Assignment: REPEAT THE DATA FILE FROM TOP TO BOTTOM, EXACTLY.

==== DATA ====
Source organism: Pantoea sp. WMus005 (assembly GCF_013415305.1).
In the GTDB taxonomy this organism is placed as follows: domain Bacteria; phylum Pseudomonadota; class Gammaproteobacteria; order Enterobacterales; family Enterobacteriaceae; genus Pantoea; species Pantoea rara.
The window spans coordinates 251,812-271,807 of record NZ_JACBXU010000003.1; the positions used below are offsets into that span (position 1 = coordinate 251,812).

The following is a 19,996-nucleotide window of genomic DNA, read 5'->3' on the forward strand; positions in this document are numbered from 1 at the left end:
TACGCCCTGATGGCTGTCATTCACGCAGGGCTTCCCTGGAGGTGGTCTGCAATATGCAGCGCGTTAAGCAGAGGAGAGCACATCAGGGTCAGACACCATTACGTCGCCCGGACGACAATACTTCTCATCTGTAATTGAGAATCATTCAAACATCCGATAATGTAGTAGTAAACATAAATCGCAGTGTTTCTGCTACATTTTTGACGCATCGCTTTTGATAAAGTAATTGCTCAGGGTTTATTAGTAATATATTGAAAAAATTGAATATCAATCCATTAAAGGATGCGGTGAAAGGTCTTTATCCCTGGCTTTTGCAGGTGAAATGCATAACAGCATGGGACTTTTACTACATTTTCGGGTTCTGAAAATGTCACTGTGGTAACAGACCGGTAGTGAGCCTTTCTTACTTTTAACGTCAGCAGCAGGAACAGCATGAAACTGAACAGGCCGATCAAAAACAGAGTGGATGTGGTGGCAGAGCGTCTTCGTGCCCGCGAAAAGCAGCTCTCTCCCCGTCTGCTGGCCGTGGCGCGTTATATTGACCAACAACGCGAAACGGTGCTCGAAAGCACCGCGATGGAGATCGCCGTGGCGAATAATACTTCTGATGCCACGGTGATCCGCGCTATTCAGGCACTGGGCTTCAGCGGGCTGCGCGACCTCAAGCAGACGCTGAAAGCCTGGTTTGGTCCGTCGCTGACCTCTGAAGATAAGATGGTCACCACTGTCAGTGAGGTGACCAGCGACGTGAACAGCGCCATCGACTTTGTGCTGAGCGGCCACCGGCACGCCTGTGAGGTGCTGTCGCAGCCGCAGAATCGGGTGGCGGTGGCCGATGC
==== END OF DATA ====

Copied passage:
Source organism: Pantoea sp. WMus005 (assembly GCF_013415305.1).
In the GTDB taxonomy this organism is placed as follows: domain Bacteria; phylum Pseudomonadota; class Gammaproteobacteria; order Enterobacterales; family Enterobacteriaceae; genus Pantoea; species Pantoea rara.
The window spans coordinates 251,812-271,807 of record NZ_JACBXU010000003.1; the positions used below are offsets into that span (position 1 = coordinate 251,812).

The following is a 19,996-nucleotide window of genomic DNA, read 5'->3' on the forward strand; positions in this document are numbered from 1 at the left end:
TACGCCCTGATGGCTGTCATTCACGCAGGGCTTCCCTGGAGGTGGTCTGCAATATGCAGCGCGTTAAGCAGAGGAGAGCACATCAGGGTCAGACACCATTACGTCGCCCGGACGACAATACTTCTCATCTGTAATTGAGAATCATTCAAACATCCGATAATGTAGTAGTAAACATAAATCGCAGTGTTTCTGCTACATTTTTGACGCATCGCTTTTGATAAAGTAATTGCTCAGGGTTTATTAGTAATATATTGAAAAAATTGAATATCAATCCATTAAAGGATGCGGTGAAAGGTCTTTATCCCTGGCTTTTGCAGGTGAAATGCATAACAGCATGGGACTTTTACTACATTTTCGGGTTCTGAAAATGTCACTGTGGTAACAGACCGGTAGTGAGCCTTTCTTACTTTTAACGTCAGCAGCAGGAACAGCATGAAACTGAACAGGCCGATCAAAAACAGAGTGGATGTGGTGGCAGAGCGTCTTCGTGCCCGCGAAAAGCAGCTCTCTCCCCGTCTGCTGGCCGTGGCGCGTTATATTGACCAACAACGCGAAACGGTGCTCGAAAGCACCGCGATGGAGATCGCCGTGGCGAATAATACTTCTGATGCCACGGTGATCCGCGCTATTCAGGCACTGGGCTTCAGCGGGCTGCGCGACCTCAAGCAGACGCTGAAAGCCTGGTTTGGTCCGTCGCTGACCTCTGAAGATAAGATGGTCACCACTGTCAGTGAGGTGACCAGCGACGTGAACAGCGCCATCGACTTTGTGCTGAGCGGCCACCGGCACGCCTGTGAGGTGCTGTCGCAGCCGCAGAATCGGGTGGCGGTGGCCGATGC